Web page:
Ljubljana, 27 March (STA) - Plans have been revealed for the construction of five smaller care facilities for the elderly in Slovenia which would be managed by a subsidiary of the French multinational Orpea.
If the state grants the requisite concessions, these facilities could become models of long-term care in smaller communities, the representatives of the municipalities Komenda, Loška Dolina, Pivka, Železniki and Žiri told the press on Tuesday.
The facilities have been promoted by the five municipalities plus Firis Imperl, a company specialising in the education of care workers, and the Anton Trstenjak Institute, a think-tank focused on gerontology.
The news comes in the aftermath of reports about increasing waiting lines in Slovenian elderly care facilities.
Real-time data by the Association of Social Care Institutions shows almost 8,000 people are currently waiting for a place, with the number of available places in the single digits.
There are over 100 elderly care facilities in Slovenia offering just over 20,000 places, most of which are large institutions.
Many Slovenians, especially those living along the border, have therefore opted to spend their old age in Croatia, where the state promotes small, home-like facilities with just a few dozen residents.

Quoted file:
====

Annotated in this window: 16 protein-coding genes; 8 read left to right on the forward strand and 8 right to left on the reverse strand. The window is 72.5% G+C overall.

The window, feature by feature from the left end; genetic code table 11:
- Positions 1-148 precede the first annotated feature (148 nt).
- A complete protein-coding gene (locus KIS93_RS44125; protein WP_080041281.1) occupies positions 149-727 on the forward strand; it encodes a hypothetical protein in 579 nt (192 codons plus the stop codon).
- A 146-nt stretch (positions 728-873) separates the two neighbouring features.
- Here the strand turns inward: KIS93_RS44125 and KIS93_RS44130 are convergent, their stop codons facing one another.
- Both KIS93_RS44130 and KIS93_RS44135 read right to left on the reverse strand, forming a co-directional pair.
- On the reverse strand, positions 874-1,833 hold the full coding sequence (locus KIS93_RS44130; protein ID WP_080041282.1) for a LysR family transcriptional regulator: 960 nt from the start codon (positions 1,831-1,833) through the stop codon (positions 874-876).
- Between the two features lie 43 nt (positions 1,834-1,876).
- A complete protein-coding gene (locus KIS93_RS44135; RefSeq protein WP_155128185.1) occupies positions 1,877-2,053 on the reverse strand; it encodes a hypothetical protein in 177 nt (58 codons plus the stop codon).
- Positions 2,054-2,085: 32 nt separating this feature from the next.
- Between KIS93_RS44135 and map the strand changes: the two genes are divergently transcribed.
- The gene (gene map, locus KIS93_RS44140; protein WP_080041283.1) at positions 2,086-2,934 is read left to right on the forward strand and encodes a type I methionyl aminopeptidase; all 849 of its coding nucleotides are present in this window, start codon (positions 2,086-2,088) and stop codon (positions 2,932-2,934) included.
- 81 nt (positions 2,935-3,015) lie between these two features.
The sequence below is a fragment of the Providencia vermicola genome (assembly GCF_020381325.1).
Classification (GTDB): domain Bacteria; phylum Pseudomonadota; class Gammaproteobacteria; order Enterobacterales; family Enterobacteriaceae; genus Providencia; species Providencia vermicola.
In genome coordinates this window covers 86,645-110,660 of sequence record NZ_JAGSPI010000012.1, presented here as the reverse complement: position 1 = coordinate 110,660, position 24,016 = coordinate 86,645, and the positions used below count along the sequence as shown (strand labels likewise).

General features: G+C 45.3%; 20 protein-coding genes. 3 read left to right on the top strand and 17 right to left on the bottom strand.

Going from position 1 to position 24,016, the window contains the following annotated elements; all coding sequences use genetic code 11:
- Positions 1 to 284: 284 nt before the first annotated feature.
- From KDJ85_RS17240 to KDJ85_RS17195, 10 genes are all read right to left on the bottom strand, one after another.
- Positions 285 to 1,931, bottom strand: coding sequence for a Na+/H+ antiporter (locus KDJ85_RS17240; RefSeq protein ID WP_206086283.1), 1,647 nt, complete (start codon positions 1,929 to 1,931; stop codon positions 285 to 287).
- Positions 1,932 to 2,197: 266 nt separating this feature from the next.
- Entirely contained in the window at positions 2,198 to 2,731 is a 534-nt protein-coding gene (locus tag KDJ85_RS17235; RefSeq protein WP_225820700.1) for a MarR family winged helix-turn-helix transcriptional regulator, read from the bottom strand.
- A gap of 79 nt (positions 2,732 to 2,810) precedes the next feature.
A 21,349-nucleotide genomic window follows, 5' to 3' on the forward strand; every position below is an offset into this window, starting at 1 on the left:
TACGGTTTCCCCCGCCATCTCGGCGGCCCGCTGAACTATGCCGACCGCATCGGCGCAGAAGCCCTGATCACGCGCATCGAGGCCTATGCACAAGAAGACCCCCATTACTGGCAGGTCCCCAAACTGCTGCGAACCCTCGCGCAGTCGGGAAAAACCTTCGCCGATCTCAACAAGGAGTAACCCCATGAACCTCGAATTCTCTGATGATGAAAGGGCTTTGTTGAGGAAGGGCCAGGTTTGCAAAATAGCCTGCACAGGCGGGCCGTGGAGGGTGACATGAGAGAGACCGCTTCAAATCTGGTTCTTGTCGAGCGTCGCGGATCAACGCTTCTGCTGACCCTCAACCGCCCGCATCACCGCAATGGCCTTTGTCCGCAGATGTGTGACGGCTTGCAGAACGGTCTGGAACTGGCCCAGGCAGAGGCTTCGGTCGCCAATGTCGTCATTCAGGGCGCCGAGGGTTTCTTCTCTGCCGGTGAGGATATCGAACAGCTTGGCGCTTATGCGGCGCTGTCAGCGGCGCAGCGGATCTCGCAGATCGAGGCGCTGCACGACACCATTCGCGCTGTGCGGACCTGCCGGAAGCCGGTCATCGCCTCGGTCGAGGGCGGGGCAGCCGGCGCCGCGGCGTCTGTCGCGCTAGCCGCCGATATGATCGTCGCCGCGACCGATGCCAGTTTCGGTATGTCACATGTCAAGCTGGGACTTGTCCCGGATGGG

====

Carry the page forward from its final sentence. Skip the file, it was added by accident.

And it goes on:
The new facilities would have 50-70 residents and offer a higher standard of living than most existing institutions, with single-bed rooms and apartments.
Despite the higher standard, the price would be slightly lower than in other care homes with concessions because of shared management and purchasing services, according to Franc Imperl, the director of Firis Imperl.
Jože Ramovš of the Anton Trstenjak Institute said the new facilities were a response to the growing needs of the elderly population.
He said a comprehensive system of long-term care in the local community was needed. This is also in line with the European trend of deinstitutionalizing long-term care.
Orpea, the French multinational, posted sales of EUR 3.1bn for 2017, a tenth higher than in the year before. Its web site suggests it manages over 800 beds in almost 800 elderly care facilities in Western and Eastern Europe.